When Your Art Bleeds You Dry

Sometimes artworks are more trouble than they’re worth, as insurance, maintenance and security add up

Illustration by Job Krause.
Illustration by Job Krause.

Art should be ennobling, or give us pleasure, or (in Picasso’s words) wash “the dust of daily life off our souls.” But sometimes art makes people nervous and worried. Not necessarily because of the content but because it needs to be protected, conserved and insured—and all those things cost money.

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The New York-based National Press Club had such a work of art, a 1946 painting by Norman Rockwell titled “Norman Rockwell Visits a Country Editor,” that had been used for the cover of the Saturday Evening Post. Rockwell had made a gift of the painting to the Club in the early 1960s, when there was limited value to his paintings. For much of the intervening years, the work had hung unguarded on a wall there as the market for Rockwell original paintings was skyrocketing. Aware of the situation, the Club took out a fine art insurance policy on it, whose premiums rose with the market, and by 2015 the painting’s appraised value had reached $10-15 million, resulting in annual premiums of over $10,000.

“The National Press Club isn’t a museum like the Smithsonian,” said John Hughes, president of the Club at the time and now an editor at Bloomberg News. “We’re not set up to handle works of art that are valuable, and the costs of insurance and keeping this one painting safe, since we don’t have guards here, would drain our resources from our core mission.”

So, the Club decided to sell it last November at Christie’s, where the work went for $11.5 million, filling the organization’s coffers and easing a variety of worries.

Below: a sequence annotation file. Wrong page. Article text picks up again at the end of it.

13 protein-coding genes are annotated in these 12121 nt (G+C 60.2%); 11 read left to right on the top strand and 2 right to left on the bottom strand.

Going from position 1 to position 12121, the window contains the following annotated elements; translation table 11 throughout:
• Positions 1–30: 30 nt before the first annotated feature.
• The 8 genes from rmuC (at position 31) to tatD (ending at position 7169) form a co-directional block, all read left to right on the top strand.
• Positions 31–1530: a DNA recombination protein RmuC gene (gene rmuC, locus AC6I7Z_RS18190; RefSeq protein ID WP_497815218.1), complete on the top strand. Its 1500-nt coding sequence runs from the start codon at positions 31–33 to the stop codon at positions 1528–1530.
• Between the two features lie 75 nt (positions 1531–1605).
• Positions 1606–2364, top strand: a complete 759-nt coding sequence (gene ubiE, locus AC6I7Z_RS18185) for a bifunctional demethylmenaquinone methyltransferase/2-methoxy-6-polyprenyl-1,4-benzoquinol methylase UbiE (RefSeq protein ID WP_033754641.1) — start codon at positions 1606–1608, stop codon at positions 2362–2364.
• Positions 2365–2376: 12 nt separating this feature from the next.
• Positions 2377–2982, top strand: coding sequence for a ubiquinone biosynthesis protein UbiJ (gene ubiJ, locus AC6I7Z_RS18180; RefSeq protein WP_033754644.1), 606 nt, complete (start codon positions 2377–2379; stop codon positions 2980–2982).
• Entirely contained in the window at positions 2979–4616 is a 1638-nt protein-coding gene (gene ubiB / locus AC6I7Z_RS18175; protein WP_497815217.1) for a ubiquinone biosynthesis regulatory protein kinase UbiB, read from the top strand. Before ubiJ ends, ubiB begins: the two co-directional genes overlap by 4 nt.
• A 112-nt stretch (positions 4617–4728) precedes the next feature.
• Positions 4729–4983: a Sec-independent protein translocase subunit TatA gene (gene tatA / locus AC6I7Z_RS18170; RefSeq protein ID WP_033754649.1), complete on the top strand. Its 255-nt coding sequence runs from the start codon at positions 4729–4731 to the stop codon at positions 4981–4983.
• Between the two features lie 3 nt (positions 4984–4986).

Probably, many private owners of art know that feeling.

Norman Rockwell's The Jury on the cover of The Saturday Evening Post (1959).
Norman Rockwell’s The Jury on the cover of The Saturday Evening Post (1959).

An art owner’s responsibilities rise with the price of art, and insurance premiums—costing 8-12¢ per $100 in the appraised value (say, $1,000 per $1 million)—are only the beginning of what might need to be spent. Let’s start with the more expensive security technology: motion-detection sensors in the room where valuable artworks are displayed; intrusion-detection systems for all points of entry and exit of the house (doors, windows, hatchways, chimneys, air-conditioning units); alarm systems attached to the artworks themselves that send out a signal to staff or a security company if objects are moved; activated motion video camera surveillance of the outside property (again alerting security of a trespasser); thicker and more heavily anchored locks and striker plates on the doors, not to speak of the logistical pain of establishing protocols for inventorying art objects, turning on security systems and identifying everyone who enters the house. Add to this the quite variable costs of (re)framing, conservation and installing temperature and humidity controls. And of course, there are optional but wise precautions: DNA threads woven into the backs of paintings that help in the process of identification.

The cost of all this may easily reach $25,000 to $50,000, according to Robert Wittman, an art security and recovery consultant in Chester Heights, Pa., who had headed the FBI’s National Art Crime Team until his retirement in 2008. “For a large house with a lot of acreage around it, you can spend considerably more.”